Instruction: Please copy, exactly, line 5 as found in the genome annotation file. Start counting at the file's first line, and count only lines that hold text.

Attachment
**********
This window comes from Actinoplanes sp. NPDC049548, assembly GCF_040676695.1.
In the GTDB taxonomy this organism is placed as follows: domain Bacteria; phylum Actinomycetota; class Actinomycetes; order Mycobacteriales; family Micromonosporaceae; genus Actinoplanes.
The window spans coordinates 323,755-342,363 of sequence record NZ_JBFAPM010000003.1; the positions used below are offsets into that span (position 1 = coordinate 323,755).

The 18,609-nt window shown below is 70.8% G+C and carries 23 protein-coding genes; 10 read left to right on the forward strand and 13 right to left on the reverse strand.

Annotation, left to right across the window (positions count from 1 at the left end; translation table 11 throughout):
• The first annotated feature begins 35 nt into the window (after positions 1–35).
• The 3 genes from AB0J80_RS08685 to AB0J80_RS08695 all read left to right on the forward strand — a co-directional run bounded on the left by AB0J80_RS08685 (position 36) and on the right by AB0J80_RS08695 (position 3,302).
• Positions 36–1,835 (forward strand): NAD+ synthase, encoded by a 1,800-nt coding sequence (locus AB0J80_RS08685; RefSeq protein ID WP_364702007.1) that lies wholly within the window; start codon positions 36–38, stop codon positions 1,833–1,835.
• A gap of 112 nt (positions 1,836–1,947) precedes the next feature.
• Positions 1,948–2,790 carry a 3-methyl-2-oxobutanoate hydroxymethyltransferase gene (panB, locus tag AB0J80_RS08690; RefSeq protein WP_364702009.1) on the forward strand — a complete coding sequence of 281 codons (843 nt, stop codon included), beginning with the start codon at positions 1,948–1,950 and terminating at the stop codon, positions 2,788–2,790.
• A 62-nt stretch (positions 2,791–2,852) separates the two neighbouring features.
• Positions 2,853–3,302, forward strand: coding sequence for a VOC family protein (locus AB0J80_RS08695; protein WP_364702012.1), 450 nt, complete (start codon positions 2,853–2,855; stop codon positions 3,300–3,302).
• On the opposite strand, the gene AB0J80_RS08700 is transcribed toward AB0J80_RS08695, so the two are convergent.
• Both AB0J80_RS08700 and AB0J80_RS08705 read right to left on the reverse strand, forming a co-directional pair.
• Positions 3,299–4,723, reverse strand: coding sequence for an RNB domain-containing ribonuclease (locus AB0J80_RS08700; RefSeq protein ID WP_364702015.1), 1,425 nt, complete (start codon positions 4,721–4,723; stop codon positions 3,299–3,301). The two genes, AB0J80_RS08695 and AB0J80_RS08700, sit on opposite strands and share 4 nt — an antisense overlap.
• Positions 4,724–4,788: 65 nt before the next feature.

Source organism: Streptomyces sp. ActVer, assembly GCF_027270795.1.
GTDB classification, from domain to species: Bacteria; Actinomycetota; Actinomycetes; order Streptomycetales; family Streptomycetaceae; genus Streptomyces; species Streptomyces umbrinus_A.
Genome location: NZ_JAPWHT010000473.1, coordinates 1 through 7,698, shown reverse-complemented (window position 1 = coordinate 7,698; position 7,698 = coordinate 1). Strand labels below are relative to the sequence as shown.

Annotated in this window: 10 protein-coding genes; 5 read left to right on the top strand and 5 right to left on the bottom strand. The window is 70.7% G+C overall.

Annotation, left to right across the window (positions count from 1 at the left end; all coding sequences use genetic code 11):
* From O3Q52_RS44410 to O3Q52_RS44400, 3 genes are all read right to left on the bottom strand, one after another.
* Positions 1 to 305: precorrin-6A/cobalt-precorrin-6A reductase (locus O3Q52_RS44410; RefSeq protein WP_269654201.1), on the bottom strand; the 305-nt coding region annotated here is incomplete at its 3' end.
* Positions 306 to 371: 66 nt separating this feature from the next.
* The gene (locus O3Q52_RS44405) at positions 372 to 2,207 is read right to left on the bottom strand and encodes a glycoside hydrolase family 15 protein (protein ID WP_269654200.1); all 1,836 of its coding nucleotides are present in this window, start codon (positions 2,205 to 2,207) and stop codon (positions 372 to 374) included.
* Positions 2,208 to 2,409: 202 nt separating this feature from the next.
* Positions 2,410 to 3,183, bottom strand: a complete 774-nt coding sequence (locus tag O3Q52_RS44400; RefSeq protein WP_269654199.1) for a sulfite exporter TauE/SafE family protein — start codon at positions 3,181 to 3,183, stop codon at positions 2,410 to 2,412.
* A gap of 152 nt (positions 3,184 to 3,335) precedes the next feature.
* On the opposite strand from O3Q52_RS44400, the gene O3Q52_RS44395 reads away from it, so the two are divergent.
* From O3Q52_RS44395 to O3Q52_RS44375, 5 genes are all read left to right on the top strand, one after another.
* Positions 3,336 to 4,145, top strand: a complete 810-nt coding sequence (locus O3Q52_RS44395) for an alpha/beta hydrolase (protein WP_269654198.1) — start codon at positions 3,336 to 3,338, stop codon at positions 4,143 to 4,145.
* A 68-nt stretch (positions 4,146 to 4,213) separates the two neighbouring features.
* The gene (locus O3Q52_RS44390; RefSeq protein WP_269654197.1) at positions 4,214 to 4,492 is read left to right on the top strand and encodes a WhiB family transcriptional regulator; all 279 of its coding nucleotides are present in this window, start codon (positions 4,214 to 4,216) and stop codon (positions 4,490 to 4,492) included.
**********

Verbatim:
Annotation, left to right across the window (positions count from 1 at the left end; translation table 11 throughout):